Becoming a better writer is a never-ending process of self- learning and discovery.
This is my conclusion after reaching 100 Medium posts.
I started to write a piece per week more than a year ago. The reason I do it is simple: I love the opportunity for “self-learning” that an online platform offers. In a fast-changing digital world, it’s essential to continually “test” yourself and reflect on what it is that you are doing.
I am a teacher. So, it is not surprising that “education” is one of the themes that I love to think about. I’ve already written several pieces about how education is disrupted in a digital age. In these pieces, I have mainly focused on the “digital impact” on the content, teaching methods, and the role of educators.
The responses indicate that most of us agree that in an age of “smart machines,” education must change. In particular, “soft-skills” and creativity become extremely important.
Jack Ma (founder of Alibaba), for instance, made it very clear recently during the World Economic Forum that we must teach the next generation to perform the tasks that technology cannot do. He was referring to art, sports, etc. We should focus on building a “skill-set” appropriate for an automated world where humans will “add value” through imagination and vision.
I really believe that education must change. But, I have come to realize that something is missing from this narrative and that there is a more fundamental problem that needs to be addressed first.
We don’t teach our students the capacity to self-study and self-learn.
Too much education today is “proceduralized” and “standardized,” and the inevitable result is that students expect and even demand to be “spoon fed.”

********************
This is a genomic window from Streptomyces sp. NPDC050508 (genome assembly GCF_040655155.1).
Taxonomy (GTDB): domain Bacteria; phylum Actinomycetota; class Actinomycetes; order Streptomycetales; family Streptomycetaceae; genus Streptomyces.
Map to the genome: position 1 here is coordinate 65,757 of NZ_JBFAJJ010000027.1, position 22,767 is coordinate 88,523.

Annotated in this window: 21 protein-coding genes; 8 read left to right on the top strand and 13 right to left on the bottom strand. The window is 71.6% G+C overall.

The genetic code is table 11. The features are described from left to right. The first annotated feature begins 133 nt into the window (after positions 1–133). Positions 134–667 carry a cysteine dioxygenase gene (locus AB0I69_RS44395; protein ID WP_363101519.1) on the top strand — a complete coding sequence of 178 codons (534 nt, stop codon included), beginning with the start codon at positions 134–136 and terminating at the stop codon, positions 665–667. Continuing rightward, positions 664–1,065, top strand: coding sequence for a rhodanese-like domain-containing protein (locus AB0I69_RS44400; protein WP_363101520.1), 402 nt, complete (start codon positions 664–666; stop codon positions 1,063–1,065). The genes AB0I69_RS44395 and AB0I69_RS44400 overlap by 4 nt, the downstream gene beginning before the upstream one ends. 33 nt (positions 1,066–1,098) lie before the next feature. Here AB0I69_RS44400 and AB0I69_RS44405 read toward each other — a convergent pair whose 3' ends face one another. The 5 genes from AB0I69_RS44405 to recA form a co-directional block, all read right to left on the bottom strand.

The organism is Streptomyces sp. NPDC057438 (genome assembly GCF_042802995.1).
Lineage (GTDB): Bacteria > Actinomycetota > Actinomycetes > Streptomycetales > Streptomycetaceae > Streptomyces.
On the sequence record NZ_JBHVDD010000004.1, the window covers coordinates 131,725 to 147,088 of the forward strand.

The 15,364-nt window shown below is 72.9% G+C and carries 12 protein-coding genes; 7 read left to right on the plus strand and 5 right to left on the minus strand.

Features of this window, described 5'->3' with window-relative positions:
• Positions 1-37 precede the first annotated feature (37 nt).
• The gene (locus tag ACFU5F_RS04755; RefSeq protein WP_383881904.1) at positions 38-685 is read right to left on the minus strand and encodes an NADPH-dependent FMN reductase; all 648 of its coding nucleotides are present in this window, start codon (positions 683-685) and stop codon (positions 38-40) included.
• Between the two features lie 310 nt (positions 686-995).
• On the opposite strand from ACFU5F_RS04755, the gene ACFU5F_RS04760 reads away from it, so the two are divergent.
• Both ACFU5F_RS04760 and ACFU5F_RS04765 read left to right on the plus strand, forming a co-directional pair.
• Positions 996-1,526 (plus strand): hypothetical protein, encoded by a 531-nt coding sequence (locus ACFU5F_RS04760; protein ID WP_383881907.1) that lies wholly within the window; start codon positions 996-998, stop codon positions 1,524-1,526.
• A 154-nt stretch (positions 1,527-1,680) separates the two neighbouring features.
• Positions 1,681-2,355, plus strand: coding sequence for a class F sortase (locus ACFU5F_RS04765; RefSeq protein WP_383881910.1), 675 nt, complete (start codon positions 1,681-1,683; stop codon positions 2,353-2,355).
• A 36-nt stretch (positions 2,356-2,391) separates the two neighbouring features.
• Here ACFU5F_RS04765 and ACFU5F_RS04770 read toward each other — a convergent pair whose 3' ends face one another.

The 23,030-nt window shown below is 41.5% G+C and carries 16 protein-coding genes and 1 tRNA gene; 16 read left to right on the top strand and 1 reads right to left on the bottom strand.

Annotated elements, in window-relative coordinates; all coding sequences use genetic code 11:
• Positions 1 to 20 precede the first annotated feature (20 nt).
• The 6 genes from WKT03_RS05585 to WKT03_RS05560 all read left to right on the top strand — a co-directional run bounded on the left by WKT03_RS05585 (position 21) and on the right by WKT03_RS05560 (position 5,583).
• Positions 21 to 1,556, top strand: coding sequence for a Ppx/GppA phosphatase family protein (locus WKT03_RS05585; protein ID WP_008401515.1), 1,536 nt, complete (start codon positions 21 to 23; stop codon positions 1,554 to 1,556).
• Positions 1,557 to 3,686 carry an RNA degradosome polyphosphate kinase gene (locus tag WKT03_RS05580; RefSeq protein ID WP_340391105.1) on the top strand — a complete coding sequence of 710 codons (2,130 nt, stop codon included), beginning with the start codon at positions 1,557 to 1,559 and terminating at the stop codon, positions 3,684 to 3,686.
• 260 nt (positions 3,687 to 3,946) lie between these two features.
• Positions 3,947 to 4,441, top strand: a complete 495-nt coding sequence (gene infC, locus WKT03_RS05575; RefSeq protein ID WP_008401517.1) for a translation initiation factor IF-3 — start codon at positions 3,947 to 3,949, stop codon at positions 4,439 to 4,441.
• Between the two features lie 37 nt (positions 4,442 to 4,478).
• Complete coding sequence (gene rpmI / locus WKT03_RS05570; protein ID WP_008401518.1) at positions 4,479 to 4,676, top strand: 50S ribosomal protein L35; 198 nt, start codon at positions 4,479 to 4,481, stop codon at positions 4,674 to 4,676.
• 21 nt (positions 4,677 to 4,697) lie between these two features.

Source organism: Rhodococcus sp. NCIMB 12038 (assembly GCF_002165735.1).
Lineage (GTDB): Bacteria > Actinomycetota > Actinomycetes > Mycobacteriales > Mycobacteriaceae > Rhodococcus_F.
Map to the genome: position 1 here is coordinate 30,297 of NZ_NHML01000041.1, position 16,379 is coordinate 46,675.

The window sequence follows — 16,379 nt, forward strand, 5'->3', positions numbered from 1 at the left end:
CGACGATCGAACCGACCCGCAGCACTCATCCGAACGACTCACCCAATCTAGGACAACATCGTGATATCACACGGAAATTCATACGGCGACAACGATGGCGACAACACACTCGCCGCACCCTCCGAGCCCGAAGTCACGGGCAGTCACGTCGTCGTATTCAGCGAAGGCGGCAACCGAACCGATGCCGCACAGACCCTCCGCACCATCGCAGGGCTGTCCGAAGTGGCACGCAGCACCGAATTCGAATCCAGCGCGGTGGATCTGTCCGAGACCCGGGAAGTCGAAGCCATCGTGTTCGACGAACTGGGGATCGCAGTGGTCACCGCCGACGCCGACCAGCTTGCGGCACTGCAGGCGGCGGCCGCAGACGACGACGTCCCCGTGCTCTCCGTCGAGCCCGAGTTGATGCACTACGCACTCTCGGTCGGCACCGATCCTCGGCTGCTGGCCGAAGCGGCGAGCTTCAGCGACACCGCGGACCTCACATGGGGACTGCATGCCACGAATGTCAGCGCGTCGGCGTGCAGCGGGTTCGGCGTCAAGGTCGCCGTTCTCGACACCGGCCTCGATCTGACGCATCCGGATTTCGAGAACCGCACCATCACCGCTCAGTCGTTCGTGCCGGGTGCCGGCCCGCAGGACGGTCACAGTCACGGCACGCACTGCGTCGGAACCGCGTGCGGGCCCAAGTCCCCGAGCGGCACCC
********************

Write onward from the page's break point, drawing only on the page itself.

Of course, I understand the upside of having stringent processes and standards in place. We try to guarantee a certain uniform quality. However, the unintended downside is that we have “programmed” students to learn in a predetermined way. In general, everything in teaching focuses on the reproduction of knowledge in a test.
The result? Students want to know which pages of which textbook they must read to succeed. And these pages should directly match the content of the lecture. Otherwise, there are complaints. Most importantly, they want to know what kind of exam questions to expect.
Stated bluntly, they demand to be told what and how to think. Students don’t see education as the cultivation of life-enhancing abilities, but as a quick means of getting the necessary credentials (or a degree or diploma from a good university/program) to enter the marketplace.
And just to be clear; I don’t blame students for this. It is a natural consequence of how we organize our whole education system.
So, before we can enter Jack Ma’s exciting new world of creativity-oriented education, we need to address this issue. Instead of anchoring teaching in processes and procedures that take all the flexibility out of education, we must focus on helping the next generation how to self-learn.
Or, as I said to one of my colleagues recently:
“We must TEACH them how to LEARN!”
This is particularly important in our digital and fast-changing world where information is readily available, new technologies are amplifying each other, and new and unknown opportunities and challenges emerge at an unprecedented rate.
So, how can we “self-learn”?